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SONNET TO WILLIAM WILBERFORCE, ESQ.
The country, Wilberforce, with just disdain,
Hears thee by cruel men and impious callid
Fanatic, for thy zeal to loose the enthrall'd From exile, public sale, and slavery's chain.
Friend of the poor, the wrong’d; the fetter-gall’d, Fear not lest labour such as thine be vain.
Thou hast achieved a part; hast gain’d the ear Of Britain's senate to thy glorious cause; Hope smiles, joy springs, and tho'cold caution pause
And weave delay, the better hour is near
That shall remunerate thy toils severe By peace for Afric, fenced with British laws. Enjoy what thou hast won, esteem and love From all the Just on earth, and all the Blest above.
SONNET TO HENRY COWPER, ESQ.
On his Emphatical and Interesting Delivery of the
Defence of Warren Hastings, Esq. in the House
Cowper, whose silver voice, task'd sometimes hard,
Legends prolix delivers in the ears
(Attentive when thou read'st) of England's peers, Let verse at length yield thee thy just reward.
Thou wast not heard with drowsy disregard,
Expending late on all that length of plea
Thy generous powers, but silence honour'd thce, Mute as e'er gazed on orator or bard. Thou art not voice alone, but hast beside Both heart and head: and couldst with music sweet
Of attic phrase and senatorial tone, Like thy renown'd forefathers, far and wide Thy fame diffuse, praised not for utterance meet
Of others' speech, but magic of thy own.
SONNET TO JOHN JOHNSON.
On his Presenting me with an Antique Bust of Homer.
Kinsman beloved, and as a son, by me!
When I behold this fruit of thy regard,
The sculptured form of my old favourite bard, I reverence feel for him, and love for thee. Joy too and grief. Much joy that there should be
Wise men and learn'd, who grudge not to reward
With some applause my bold attempt and hard, Which others scorn: critics by courtesy. The grief is this, that sunk in Homer's mine,
I lose my precious years now soon to fail, Handling his gold, which howsoe'er it shine,
Proves dross, when balanced in the Christian scale. Be wiser thou—like our forefather Donne, Seek heavenly wealth, and work for Gud alone.
SONNET TO WILLIAM HAYLEY, ESQ.
Dear architect of fine CHATEAUX in air,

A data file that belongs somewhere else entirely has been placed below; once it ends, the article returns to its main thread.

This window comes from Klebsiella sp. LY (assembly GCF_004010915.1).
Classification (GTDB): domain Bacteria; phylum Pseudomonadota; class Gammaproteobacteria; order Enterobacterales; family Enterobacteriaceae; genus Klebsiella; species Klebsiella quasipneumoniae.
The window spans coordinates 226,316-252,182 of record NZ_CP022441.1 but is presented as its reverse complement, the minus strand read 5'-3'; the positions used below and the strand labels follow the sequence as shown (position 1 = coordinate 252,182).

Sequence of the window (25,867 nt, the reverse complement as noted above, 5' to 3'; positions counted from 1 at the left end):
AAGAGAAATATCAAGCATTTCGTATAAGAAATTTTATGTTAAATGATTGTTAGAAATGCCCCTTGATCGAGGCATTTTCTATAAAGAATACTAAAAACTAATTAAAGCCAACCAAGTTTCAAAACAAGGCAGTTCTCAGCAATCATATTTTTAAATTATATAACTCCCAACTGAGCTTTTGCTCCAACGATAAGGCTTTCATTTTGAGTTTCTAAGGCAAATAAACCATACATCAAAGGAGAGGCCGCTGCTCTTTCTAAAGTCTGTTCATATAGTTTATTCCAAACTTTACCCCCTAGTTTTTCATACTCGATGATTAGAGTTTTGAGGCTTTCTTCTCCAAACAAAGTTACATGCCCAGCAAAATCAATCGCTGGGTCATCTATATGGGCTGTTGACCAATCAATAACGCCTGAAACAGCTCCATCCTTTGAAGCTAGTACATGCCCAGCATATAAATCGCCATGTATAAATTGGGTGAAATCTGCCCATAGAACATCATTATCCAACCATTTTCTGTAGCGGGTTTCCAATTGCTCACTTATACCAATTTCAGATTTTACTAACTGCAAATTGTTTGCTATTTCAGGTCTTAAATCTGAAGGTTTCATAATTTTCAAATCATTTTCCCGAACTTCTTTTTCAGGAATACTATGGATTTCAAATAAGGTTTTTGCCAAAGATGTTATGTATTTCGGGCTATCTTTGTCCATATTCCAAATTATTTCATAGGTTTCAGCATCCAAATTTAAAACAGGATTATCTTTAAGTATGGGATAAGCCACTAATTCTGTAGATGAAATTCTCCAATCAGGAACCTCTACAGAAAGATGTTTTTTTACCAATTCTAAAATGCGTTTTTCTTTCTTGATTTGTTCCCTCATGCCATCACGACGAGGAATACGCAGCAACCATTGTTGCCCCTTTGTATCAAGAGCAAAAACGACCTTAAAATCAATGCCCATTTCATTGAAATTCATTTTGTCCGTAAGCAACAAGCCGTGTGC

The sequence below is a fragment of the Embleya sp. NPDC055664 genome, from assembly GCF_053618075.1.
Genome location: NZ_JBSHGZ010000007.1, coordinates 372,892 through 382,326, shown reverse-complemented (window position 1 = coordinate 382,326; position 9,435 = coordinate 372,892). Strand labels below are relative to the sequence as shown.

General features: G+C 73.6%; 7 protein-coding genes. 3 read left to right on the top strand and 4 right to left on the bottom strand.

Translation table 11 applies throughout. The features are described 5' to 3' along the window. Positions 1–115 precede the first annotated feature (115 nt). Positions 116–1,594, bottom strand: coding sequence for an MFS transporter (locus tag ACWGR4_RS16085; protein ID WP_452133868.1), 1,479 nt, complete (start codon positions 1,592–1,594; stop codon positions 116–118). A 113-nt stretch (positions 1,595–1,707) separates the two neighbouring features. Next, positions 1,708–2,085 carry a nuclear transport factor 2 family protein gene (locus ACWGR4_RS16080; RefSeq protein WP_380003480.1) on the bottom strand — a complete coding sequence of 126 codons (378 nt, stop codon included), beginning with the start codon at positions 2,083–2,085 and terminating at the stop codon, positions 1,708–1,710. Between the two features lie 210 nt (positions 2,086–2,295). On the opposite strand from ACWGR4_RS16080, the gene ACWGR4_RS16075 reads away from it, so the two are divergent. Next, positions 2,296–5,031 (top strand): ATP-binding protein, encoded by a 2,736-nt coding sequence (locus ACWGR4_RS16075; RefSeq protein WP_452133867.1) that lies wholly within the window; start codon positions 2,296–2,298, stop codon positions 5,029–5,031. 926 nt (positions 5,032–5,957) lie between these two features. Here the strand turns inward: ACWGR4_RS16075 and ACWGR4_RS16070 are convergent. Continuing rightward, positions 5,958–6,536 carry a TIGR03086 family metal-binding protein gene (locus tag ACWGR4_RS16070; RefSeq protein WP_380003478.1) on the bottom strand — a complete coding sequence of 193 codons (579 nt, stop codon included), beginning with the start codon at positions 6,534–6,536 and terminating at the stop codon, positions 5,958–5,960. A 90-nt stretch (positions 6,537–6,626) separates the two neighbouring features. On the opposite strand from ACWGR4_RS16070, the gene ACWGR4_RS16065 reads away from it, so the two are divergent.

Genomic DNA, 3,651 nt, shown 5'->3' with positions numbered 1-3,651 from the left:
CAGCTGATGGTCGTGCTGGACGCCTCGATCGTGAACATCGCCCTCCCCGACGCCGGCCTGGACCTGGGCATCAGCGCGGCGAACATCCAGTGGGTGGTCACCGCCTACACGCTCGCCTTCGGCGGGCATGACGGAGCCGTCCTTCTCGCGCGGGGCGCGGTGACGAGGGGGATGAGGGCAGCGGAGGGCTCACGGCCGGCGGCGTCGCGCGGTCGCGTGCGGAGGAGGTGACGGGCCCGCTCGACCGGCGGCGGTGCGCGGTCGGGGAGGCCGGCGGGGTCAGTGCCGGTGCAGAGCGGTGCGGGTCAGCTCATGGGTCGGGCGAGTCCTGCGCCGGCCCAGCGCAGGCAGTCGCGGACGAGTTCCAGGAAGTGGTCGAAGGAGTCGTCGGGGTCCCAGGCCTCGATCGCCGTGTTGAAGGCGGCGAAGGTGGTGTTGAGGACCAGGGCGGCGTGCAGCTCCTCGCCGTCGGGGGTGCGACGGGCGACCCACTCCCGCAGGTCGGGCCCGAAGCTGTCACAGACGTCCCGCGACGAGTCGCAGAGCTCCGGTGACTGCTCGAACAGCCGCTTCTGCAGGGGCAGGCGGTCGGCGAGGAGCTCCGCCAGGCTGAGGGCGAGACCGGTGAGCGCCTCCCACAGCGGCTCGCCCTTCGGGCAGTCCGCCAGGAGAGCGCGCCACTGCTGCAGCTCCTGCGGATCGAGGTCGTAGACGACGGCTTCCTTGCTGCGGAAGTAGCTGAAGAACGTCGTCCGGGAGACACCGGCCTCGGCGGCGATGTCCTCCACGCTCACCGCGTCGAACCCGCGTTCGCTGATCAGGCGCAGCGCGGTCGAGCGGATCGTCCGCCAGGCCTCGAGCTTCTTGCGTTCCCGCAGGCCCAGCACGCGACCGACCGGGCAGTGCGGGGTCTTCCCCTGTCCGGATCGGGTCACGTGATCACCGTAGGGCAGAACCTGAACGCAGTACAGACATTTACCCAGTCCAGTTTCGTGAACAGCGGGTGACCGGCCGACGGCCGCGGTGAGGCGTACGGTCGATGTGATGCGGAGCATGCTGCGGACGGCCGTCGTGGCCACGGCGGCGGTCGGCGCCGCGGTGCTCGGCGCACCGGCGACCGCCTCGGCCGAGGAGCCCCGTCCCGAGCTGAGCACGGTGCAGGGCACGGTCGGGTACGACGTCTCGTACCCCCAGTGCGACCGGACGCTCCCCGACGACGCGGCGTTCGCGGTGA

Worthier to stand for ever if they could,
Than any built of stone, or yet of wood,
Much to my own, though little to thy good,
With thee, (not subject to the jealous mood!)
To drudge, in descant dry, on others' lays;
But what is commentator's happiest praise? That he has furnish'd lights for other eyes, Which they, who need them, use, and then despise.
SONNET TO DR. AUSTIN.
Austin! accept a grateful verse from me,
And oh! could I command the glittering wealth
Friend of my friend! * I love thee, though unknown, And boldly, call thee, being his, my own.
SONNET TO GEORGE ROMNEY, ESQ.
On his Picture of me in Crayons, drawn at Eartham, in
the 61st Year of my Age, in the Months of August and September.
Romney, expert infallibly to trace
On chart or canvas, not the form alone
And semblance, but, however faintly shown, The mind's impression too on every face
With strokes that time ought never to erase
Thou hast so pencilld mine, that though I own
The subject worthless, I have never known The artist shining with superior grace.
But this I mark—that symptoms none of woe
In thy incomparable work appear. Well-I am satisfied it should be so,
Since, on maturer thought, the cause is clear; For in my looks what sorrow couldst thou see When I was Hayley's guest, and sat to Thee?
SONNET TO MRS. UNWIN.
MARY! I want a lyre with other strings,
drew, Such aid from Heaven as some have feign'd they
An eloquence scarce given to mortals, new And undebased by praise of meaner things, That ere through age or wo I shed my wings,
I may record thy worth with honour due,
In verse as musical as thou art true, And that immortalizes whom it sings.
But thou hast little need. There is a book
By seraphs writ with beams of heavenly light, On which the eyes of God not rarely look,
A chronicle of actions just and bright;
There all thy deeds, my faithful Mary, shine,